Monday, July 25, 2016

Where the buck stops (again)

All and everything you have ever experienced has been made of consciousness.

This isn't something you have to take my word for. It's not some philosophy I'm trying to hawk.

You may object that I haven't defined the word "consciousness" -- and it's true, I haven't. That's because I want you to examine your experience of the world and discover its meaning for yourself. Pick any sound or sensation and really try to intuit what I might mean when I say that it's "made of consciousness." Experience it directly, without thoughts as intermediaries, until you see.

Now do this with another sensory or mental phenomenon. One by one, each element of your field of experience falls to this investigation.

If you manage to pay close enough attention without getting distracted, you may begin to sense that this consciousness stuff is miraculous. It's somehow all there is, in which case it couldn't have been created by something else.

It goes deeper. Consciousness takes on a certain configuration you call "memory," from which you infer there must have been a past. It takes on a form you call "anticipation," and you believe there's a future. It takes on the form called "reasoning" and you infer that something called "time" must exist -- though you've never experienced any such thing. Without past or future, when could consciousness have been caused?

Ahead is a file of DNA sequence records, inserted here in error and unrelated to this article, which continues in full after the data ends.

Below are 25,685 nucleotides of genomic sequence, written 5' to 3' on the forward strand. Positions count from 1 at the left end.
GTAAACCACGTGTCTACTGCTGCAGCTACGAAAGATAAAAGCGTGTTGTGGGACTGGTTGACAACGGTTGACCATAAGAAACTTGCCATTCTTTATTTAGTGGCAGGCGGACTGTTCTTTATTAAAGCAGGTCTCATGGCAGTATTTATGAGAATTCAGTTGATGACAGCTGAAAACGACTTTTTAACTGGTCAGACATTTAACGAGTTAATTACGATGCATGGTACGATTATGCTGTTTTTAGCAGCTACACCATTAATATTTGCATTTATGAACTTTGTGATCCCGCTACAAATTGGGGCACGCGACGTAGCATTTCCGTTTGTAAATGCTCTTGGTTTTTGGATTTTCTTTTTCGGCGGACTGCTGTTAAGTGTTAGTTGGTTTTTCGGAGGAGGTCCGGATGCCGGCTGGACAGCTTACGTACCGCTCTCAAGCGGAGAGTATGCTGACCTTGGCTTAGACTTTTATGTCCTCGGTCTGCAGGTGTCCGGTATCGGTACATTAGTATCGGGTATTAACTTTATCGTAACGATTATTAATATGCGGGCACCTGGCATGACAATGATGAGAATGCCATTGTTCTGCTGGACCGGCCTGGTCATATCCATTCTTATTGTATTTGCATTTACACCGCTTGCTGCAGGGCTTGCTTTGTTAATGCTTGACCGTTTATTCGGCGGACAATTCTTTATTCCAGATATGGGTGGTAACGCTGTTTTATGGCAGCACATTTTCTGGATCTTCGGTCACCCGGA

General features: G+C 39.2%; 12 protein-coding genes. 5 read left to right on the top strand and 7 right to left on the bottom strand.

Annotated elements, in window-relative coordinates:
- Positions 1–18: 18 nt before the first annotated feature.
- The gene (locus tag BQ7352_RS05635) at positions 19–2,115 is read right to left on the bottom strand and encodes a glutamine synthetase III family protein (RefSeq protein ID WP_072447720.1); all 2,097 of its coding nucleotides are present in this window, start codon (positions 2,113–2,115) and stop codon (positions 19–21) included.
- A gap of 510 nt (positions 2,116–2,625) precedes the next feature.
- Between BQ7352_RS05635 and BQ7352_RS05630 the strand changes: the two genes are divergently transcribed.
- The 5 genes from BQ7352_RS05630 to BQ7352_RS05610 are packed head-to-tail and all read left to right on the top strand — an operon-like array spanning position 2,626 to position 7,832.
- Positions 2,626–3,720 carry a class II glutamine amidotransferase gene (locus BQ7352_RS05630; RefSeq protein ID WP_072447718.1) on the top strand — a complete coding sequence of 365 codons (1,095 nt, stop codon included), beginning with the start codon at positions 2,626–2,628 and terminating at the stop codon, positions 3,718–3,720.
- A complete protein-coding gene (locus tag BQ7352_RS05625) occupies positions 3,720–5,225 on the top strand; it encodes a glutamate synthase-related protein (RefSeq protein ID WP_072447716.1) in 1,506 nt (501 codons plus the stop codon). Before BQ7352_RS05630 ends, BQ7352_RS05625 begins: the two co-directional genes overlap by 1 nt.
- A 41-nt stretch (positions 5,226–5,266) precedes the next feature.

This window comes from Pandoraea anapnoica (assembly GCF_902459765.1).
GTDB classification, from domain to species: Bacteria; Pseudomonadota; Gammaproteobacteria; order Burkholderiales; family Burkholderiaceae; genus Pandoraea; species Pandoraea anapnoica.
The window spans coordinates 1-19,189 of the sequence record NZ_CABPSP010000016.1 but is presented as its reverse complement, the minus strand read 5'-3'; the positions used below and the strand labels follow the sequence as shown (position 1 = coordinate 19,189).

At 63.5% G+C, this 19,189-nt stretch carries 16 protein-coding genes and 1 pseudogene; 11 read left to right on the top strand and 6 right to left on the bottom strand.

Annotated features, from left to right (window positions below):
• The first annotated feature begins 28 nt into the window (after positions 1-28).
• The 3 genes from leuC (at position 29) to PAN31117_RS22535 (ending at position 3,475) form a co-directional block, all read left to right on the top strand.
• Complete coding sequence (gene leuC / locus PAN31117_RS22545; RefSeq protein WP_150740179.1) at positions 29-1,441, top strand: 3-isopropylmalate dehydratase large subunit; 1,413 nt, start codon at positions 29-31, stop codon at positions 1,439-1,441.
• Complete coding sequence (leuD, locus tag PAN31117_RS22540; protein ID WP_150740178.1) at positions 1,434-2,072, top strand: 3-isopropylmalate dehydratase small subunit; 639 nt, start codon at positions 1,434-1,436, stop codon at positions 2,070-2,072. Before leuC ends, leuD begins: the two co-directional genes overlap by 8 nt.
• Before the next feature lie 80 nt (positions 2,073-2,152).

What you used to think of as an external, physical reality, is now seen to be nothing more than consciousness. What's more, there's no longer a separate "you": that feeling of being a separate self is also nothing more than consciousness. So it's all just consciousness experiencing itself.

At some point it might occur to you: "hey wait a minute, how do I know that this isn't all a trick, caused by a real, physical brain?" A perfectly valid concern, I think you'll agree.

What happens next depends on your ability to keep up this nonconceptual analysis. Either you'll get tangled up (probably without realizing it) in hypothesis, speculation, and imagination about whether there's a magical "real world out there" that's by definition perfectly inaccessible to us; or you'll experience that entire mental process as being made of... you guessed it: consciousness.

In one case, you'll fall back into the drama of being an isolated individual, fighting his way through time in a strange and fundamentally "other" universe. In the other, you finally bear witness to the infinite majestic, marvelous, glorious miracle of life!, existence!, consciousness!

Again, the point is not to adopt a new philosophy, or to abandon your old one. If you're a materialist, keep being a materialist. The point is to spend enough time in this mode where all of existence is insubstantial, timeless, and self-less. Or rather, to spend enough time noticing that this is how it's always been for you. If your certainty in some "other" reality that's causing this one evaporates as a side-effect, that's fine too.

What does it mean to feel alive? It means that the poignancy, the vibrancy of this substanceless substance is not being ignored, not being hindered, not being explained away as a mere consequence of something else (neurotransmitters?). If feeling totally alive is what you want, maybe it's time to start paying attention to this unique substance of life in all its infinite glorious expressions.

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